Local gun control
The fatal shootings of 30 students and two professors at Virginia Polytechnic Institute and State University last month has reignited the debate on gun control. The Washington-based U.S. Conference of Mayors (USCM) President and Trenton, N.J., Mayor Douglas Palmer is urging the federal government to work with mayors and police chiefs to tighten gun laws. American City & County asked the readers of a special edition e-mail newsletter if they think city and county governments should do more to control the sale of guns in their jurisdictions, and, if so, what should they do? Below are some of the responses.
“Any law written locally and at the state level would need to be thoroughly researched in legal case history and constitutional law. This is a constitutional issue, not a local or state issue. Any attempts at infringing legal gun owners’ rights must be framed in a constitutional light. Any armed citizen could have stopped the mass murders at VT.”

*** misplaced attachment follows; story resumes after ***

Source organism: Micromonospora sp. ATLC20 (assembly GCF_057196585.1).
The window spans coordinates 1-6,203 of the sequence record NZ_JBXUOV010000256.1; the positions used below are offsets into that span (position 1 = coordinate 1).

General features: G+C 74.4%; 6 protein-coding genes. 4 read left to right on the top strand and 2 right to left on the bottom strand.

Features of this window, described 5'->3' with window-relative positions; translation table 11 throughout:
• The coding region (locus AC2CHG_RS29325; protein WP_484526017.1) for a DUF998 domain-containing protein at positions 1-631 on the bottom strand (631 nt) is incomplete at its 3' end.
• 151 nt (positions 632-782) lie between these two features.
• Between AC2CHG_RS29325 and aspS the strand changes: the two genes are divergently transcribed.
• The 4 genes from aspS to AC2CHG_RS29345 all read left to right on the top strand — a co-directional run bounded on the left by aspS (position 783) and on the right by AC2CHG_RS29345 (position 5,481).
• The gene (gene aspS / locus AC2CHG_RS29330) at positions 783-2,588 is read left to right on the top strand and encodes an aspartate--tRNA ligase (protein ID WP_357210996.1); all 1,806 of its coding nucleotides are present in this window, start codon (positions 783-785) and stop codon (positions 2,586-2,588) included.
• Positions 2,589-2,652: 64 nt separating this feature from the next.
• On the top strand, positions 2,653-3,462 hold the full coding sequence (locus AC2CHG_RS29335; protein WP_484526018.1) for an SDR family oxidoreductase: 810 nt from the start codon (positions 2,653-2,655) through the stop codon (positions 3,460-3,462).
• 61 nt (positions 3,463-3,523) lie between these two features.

— Ron Neal, structures manager, Omaha, Neb.
“[The government] should promote honest people to have concealed carry permits and encourage gun rights.”
— Larry Goldman, building official/fire marshal, Sanford, Fla.
“Since Florida established [the] ‘right to carry’ [law], crime has gone down. So-called gun-free zones end up being more dangerous as the criminal knows it is an area where they won’t encounter an armed, law-abiding citizen.”
— Jim Naugle, mayor, Fort Lauderdale, Fla.
“I feel that local, state and federal governments should do more to control the selling of guns. People that want the U.S. to permanently stay in a ‘wild, wild West’ state [of mind] are endangering all of us with that philosophy.”
— Mary Robinson, director, Morris University Center, Southern Illinois University, Edwardsville, Ill.
“If a waiting period and background check had been in place, Cho Seung Hui would not have been able to purchase a firearm. I have never understood why law-abiding Americans would care if they have to wait a few days [to buy a gun]. That would have prevented the [shootings].”
— Rush Clinkscales, engineer, Edmond, Okla.